I have been pushing for years for young children to spend more time observing, comparing and contrasting, learning to see the world.

I'll be pulling up differernt slices of the standards as individual posts. This may be the first. I've enjoyed the discussion.

doyle said...

Dear Adam,

You wouldn't happen to be Adam Percival by any chance?

Kathryn J said...

I am so glad that you are reading, posting, and commenting on the standards. I am too slammed to deal with it right now - a truly egregious error on their part is the short window, bad time of year.

Jeffrey Michals-Brown said...

Doyle,
How much of your criticism derives from the tension between complete conceptual accuracy, and appropriateness to the learner's level of intellectual development? Yes, of course we must try to avoid students learning in ways that will require difficult un-learning later on, but don't bury them under over-sophisticated understandings, either. I think kids can be made aware that there is more to any given topic than they are learning in 3rd grade. To be completely accurate about motion, for example, would require beginning with special relativity, but then mentioning that Newton had a good approximation for the special case of objects moving much less than light speed. (Yet even NASA navigates spacecraft across the solar system using Newton's laws.) And you can do a lot of chemistry without worrying too much about quantum mechanics.

doyle said...

Dear Jeffrey,

These are, as Adam said, "teacher facing" material. We need to understand our stuff.

I get the tension of approximation, I live with it every day, as does any science teacher. This does not forgive ignorance.

I'm not asking for the standards for "over-sophisticated understandings". I'd prefer silence to misconceptions.

Anyone who has read my words for more than a few posts knows my feelings on what should constitute science at the earlier grades--observe, observe, record, observe.

Energy and matter are exceedingly nebulous concepts at any level--if we are going to apply these words at all in K-2, we should work to make their meaning more inclusive.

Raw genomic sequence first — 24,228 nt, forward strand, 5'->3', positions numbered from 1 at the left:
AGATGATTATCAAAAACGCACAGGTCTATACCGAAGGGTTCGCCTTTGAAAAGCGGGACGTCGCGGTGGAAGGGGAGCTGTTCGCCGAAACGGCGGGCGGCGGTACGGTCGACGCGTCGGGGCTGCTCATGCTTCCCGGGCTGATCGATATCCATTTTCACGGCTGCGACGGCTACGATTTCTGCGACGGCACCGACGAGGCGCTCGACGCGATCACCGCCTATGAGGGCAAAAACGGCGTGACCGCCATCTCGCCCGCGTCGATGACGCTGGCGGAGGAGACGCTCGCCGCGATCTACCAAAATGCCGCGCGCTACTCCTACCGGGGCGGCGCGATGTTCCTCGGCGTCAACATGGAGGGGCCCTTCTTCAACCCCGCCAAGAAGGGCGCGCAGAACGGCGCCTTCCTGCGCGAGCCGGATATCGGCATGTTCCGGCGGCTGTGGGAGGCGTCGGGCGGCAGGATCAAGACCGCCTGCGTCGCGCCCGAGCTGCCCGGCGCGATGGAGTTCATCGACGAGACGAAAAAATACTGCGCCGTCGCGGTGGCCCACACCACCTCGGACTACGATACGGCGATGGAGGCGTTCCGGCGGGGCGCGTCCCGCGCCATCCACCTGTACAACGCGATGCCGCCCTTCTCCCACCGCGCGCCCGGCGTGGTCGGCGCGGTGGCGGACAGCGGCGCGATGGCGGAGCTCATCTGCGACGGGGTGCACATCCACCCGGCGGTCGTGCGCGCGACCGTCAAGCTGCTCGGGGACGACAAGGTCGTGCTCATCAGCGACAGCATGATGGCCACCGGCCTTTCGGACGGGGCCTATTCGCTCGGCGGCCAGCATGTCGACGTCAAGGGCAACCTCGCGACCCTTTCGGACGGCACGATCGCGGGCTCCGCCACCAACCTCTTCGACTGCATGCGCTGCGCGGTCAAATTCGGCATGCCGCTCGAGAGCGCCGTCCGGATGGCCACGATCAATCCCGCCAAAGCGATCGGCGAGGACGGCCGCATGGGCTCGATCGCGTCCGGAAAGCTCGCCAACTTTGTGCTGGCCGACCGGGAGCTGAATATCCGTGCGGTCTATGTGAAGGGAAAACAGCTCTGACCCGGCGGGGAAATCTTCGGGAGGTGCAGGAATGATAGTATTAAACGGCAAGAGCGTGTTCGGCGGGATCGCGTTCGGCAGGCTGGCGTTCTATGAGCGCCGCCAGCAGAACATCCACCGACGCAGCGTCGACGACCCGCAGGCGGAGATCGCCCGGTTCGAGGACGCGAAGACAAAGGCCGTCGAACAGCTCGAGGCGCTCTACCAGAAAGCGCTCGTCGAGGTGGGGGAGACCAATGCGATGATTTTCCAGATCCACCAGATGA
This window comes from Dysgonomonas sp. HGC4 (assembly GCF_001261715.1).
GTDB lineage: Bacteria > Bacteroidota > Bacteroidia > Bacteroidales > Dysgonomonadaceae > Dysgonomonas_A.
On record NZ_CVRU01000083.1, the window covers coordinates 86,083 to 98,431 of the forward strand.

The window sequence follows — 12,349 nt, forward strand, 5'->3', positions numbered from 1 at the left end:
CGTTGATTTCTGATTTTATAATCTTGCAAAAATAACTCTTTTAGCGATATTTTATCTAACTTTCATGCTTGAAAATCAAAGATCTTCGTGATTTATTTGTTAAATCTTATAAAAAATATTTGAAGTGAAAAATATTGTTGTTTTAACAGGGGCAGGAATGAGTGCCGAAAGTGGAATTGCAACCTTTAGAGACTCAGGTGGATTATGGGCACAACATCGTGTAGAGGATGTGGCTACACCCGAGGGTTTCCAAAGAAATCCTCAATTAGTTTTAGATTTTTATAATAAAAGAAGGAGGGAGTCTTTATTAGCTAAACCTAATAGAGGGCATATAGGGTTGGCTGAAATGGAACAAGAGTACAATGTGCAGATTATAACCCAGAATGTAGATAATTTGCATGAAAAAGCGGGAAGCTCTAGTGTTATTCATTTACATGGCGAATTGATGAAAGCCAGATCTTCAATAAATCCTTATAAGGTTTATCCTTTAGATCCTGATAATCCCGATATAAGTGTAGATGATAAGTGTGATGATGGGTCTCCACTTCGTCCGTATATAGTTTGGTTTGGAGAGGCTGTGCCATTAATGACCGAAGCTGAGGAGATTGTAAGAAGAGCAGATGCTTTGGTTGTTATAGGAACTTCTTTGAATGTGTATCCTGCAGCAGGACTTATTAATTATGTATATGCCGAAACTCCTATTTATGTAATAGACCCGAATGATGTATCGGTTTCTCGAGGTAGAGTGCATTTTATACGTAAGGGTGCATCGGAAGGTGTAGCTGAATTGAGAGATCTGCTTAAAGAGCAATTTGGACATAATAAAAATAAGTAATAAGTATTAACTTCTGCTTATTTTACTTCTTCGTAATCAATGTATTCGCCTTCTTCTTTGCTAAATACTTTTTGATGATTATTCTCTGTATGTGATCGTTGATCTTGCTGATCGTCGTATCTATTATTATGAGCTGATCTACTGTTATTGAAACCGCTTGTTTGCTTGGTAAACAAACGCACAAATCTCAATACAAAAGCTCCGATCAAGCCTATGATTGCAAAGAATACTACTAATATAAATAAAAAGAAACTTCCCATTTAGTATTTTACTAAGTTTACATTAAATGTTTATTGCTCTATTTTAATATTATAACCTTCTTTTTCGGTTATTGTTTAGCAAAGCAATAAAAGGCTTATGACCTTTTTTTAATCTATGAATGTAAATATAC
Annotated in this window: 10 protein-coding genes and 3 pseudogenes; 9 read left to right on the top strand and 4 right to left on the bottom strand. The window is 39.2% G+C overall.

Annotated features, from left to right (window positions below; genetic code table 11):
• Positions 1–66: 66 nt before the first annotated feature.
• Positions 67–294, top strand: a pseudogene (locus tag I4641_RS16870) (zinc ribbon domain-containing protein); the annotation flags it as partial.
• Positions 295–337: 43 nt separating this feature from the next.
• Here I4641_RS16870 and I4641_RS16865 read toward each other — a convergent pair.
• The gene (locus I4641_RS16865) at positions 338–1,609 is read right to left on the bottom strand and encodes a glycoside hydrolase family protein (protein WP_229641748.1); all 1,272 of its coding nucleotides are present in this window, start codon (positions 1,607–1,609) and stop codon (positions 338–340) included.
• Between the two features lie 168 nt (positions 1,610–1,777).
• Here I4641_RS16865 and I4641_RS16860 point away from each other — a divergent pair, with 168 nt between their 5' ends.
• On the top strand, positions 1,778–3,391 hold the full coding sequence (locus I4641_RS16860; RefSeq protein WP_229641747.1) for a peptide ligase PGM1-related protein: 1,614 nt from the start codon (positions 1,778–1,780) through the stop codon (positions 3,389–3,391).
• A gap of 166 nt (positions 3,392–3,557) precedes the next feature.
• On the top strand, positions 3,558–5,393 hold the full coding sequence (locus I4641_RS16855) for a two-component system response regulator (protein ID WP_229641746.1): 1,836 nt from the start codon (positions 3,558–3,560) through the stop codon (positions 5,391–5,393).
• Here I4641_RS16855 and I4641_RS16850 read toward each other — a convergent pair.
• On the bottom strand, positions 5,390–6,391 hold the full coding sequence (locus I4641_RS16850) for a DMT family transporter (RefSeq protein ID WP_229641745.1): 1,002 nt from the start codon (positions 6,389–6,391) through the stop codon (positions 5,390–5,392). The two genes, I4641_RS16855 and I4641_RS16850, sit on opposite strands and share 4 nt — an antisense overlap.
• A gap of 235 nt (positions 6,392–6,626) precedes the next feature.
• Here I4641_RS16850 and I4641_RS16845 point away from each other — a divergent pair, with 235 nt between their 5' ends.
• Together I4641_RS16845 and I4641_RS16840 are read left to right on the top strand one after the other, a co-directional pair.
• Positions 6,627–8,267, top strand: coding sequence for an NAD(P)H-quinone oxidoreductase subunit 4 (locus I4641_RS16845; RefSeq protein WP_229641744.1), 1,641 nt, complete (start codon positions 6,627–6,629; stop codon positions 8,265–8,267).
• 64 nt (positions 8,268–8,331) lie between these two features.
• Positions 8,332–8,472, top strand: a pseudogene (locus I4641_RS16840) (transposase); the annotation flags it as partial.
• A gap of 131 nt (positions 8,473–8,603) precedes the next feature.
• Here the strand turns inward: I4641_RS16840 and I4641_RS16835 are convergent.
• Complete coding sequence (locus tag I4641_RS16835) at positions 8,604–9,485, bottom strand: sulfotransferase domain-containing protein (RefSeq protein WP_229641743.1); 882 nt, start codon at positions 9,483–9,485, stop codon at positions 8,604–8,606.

Yes, you can do chemistry in a Newtonian universe, but even there, there's fundamental differences between chemical and physical state changes.

To be fair to elementary teachers, I think more than a handful of high school science teachers are as plenty confused as they are.

doyle said...

Dear Kathryn,

Lord knows we need your voice in there. Hope you can find some time for this.

Kathryn J said...

You have convinced me. I will make time over the upcoming 4-day Memorial Day weekend. It does need to be a priority for all of us!

Peggy Ashbrook said...

The passion for accurate and clear standards channeled into feedback is what will make the final NGSS document one from "us" rather than "them."

I've had to look at it many times to be able to navigate the color scheme and layout.

My hope is that the feedback will make it a very useful document. The National Science Teachers Association has several forums for discussion about this draft, open to all with registration. http://learningcenter.nsta.org/discuss/

doyle said...

Dear Peggy,

Thanks for the link and for your efforts to spur feedback--the NSTA site is much easier to navigate. When I checked, though, not much traffic was pushing through.

I understand that the NSTA was a partner in this--what's the general feeling on the initial document?

Anonymous said...

It seems to me that the main problem is with this author's ignorance, poor reading comprehension, and hubris, not the standards.

I don't think the author's evidently short attention span should dictate the level of complexity of the standards for K-12 science education. Did he think it would fit on a postcard?

Moreover, several of his comments suggest ignorance or illogical reasoning on his part, not that of the standards.

For example, the author wrote that sponges cannot move. This is incorrect. Sponges have two phases in their life cycles, one stationary and one mobile. Moreover, even stationary adults control their own structural movement.

The author also circled a statement about how most animals and plants use aerobic metabolism. He then complained that anaeorbic metabolism is also possible, which in no way refutes or suggests the insufficiency of the circled standard. He also complains that the standard does not discuss the production of water, but the author again seems not to have read. The standard refers to carbon-based units of energy, such that aerobic metabolism would result in CO2, but not necessarily H2O. For the latter, the input energy source would need to be a hydrocarbon. Read.

Moving down the list, instincts do not require conscious thought. The author's use of a non-cognitive reflex to suggest that "non-cognitive" = "reflex" is suggestive of the author's poor reasoning skills. Then again, perhaps the author is cognitively burdened when appreciating aesthetics.

This nonsense continues throughout the author's whole review.

He seems not even to understand subject-verb agreement. For example, he cited a standard that reads, "Each distinct gene chiefly controls the production of specific proteins..." and then suggests that means "one gene, one protein." How is it that he doesn't comprehend "each gene" (singular) paired with "proteins" (plural)? The standard CLEARLY does not suggest "one gene, one protein." READ!

The author might have valid feedback to offer on the draft--which is presumably the point of submitting the drafted standards for public comments--but he fails to demonstrate any such feedback in this article. In fact, I wonder if his reading comprehension is impeded with some pre-existing bias against the standards.